You should be able to get 40 cookies from this recipe.
Rolling in Sugar
You’ll note in the recipe that I mix sugar with a touch of salt for rolling the cookies in before criss-crossing with a fork.
I love to add a pinch of salt to all my sweet toppings because it brings balance to the whole escapade, but you can leave it out if you like.
After you scoop your cookies, roll them into balls between your palms.
Then roll the balls in the sugar (or sugar/salt mixture).
PRO TIP: For easy rolling in sugar, put the sugar in a large zip-top bag. Place a few dough balls at a time in the bag, and shake to coat. No mess!
Place them on the baking sheets, 15 to a sheet, press them into thick discs with your palm or the bottom of a glass, and then make the traditional peanut butter cookie criss cross with the back of a fork.
Because of the peanut brittle, there will be some parts that won’t press down, and you may get some cracking around the edges, but all will be well.
You’ll need 3 half-sheet pans. If you only have 2, here’s a tip for you:
PRO TIP: To immediately reuse a hot cookie sheet, run it under cold water for a few seconds and then dry it off.
If you scoop your cookies onto a hot sheet pan, they could end up over-spreading, and then the edges will burn. Boo.
For the Black Bottoms
Melt your preferred chocolate (dark or milk, and yes you can use chips if that’s all you have) along with 10% of the weight of the chips in coconut oil.
So if you have 4 oz chocolate chips, you’ll add 0.4oz coconut oil and melt that together on medium power in the microwave in 30 second bursts, stirring in between.
What you’re doing is making your own coating chocolate, which means it will set up nice and shiny without having to worry about tempering it.
If you baked on Silpat, you can let your cookies cool chocolate bottoms down. They’ll release completely once they are 100% cool.
If you don’t have Silpat, just let the cookies cool with the chocolate sides up.
Q & A
Yes, you can substitute a flax egg for the egg if you’d like. As an egg replacer, stir 1 Tablespoon flax meal into 3 tablespoons water and let sit until thick.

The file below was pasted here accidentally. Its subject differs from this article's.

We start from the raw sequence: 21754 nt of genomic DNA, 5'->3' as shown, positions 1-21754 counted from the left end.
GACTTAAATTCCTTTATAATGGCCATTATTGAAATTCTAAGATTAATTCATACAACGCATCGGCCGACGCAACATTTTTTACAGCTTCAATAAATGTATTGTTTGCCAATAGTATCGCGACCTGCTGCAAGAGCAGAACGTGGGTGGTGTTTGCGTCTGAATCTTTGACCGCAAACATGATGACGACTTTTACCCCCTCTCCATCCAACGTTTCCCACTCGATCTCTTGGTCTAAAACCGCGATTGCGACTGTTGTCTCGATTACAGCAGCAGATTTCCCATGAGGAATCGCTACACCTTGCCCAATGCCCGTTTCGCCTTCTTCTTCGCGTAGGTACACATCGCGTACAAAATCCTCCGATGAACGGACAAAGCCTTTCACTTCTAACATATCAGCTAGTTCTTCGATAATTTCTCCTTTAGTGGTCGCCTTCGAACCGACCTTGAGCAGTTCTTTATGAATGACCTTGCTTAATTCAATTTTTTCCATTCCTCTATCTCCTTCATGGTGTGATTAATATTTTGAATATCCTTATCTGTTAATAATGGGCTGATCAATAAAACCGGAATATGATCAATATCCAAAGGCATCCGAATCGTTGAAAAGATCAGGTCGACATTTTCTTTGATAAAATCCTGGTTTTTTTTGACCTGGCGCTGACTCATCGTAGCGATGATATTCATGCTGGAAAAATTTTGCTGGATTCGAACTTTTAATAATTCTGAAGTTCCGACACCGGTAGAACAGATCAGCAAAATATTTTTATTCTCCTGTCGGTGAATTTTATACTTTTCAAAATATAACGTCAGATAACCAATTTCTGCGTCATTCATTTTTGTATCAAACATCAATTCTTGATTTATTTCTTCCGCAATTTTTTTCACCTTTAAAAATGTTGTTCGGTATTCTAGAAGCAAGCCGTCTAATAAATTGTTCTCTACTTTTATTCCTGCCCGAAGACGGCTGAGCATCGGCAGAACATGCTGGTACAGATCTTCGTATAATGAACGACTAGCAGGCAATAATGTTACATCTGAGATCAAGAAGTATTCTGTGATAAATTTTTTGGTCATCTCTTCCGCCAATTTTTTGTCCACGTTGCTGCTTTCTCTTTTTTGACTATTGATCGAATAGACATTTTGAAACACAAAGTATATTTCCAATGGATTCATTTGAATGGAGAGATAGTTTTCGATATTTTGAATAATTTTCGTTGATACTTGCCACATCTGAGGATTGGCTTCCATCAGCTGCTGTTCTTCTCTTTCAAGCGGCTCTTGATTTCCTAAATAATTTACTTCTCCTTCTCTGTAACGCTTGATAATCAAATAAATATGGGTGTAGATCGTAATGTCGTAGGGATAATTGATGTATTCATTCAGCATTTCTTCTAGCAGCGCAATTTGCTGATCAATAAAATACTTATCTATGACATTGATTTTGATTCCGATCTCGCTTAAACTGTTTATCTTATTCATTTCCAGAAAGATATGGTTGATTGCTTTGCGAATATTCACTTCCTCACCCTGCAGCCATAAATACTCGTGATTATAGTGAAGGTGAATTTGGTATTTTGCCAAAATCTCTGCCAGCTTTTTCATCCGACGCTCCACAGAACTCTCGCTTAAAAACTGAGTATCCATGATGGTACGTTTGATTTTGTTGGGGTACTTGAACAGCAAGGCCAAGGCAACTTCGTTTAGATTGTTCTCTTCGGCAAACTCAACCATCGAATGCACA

Yes. Use almond butter or sun butter rather than peanut butter. Use almond brittle for the peanut brittle, or leave it out entirely. Omit the peanut powder and increase the flour by 1 oz to 6 oz.
No, but chocolate and peanut butter are just so great together, don’t you think? If you don’t want to make them black bottom cookies, just drizzle the chocolate over the tops of the cookies. Or leave it off entirely.
The best tool for that job is a small, offset icing spatula.
Keep them covered tightly at room temperature for 4-5 days. Freeze for longer storage.
Place completely cooled cookies in freezer bags. Press out as much air as possible before sealing, and freeze for up to 3 months. Thaw the cookies in the bag at room temperature.
If you have a question/questions about this or any other post, whether recipe or technique, don’t hesitate to get in touch. I’m happy to help.
You can leave a comment on the post, and I will respond within 24 hours. If you need an answer more urgently, please email me, and I will respond within about 4 hours (unless I’m sleeping) and often much more quickly than that.
Either way, I will answer as completely as I can. That’s why I’m here!
A Note About Measurments
NOTE: Most of my recipes are written by weight and not volume, even the liquids.
Even though I try to provide you with volume measurements as well, I encourage you to buy a kitchen scale for ease of measuring, accuracy, and consistency.
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For the Cookies
- 4 oz 1 stick unsalted butter at cool room temperature
- 3.5 oz (1/2 cup) granulated sugar
- 3.5 oz (1/2 cup, packed) dark brown sugar
- (Optional) .75 oz (1 Tablespoon) sorghum syrup, honey, molasses, or pure maple syrup (I used sorghum)
- 2 teaspoons vanilla extract
- 1/2 teaspoon kosher salt
- 1 large egg at cool room temperature
- 9 oz (1 cup) natural peanut butter (the ingredient list should read just peanuts and salt)
- 1 oz (about 1/3 cup) peanut powder such as Jif or PB2
- 1/2 teaspoon baking soda
- 5 oz (about 1 cup of flour scooped from the container into the cup and leveled off) all-purpose flour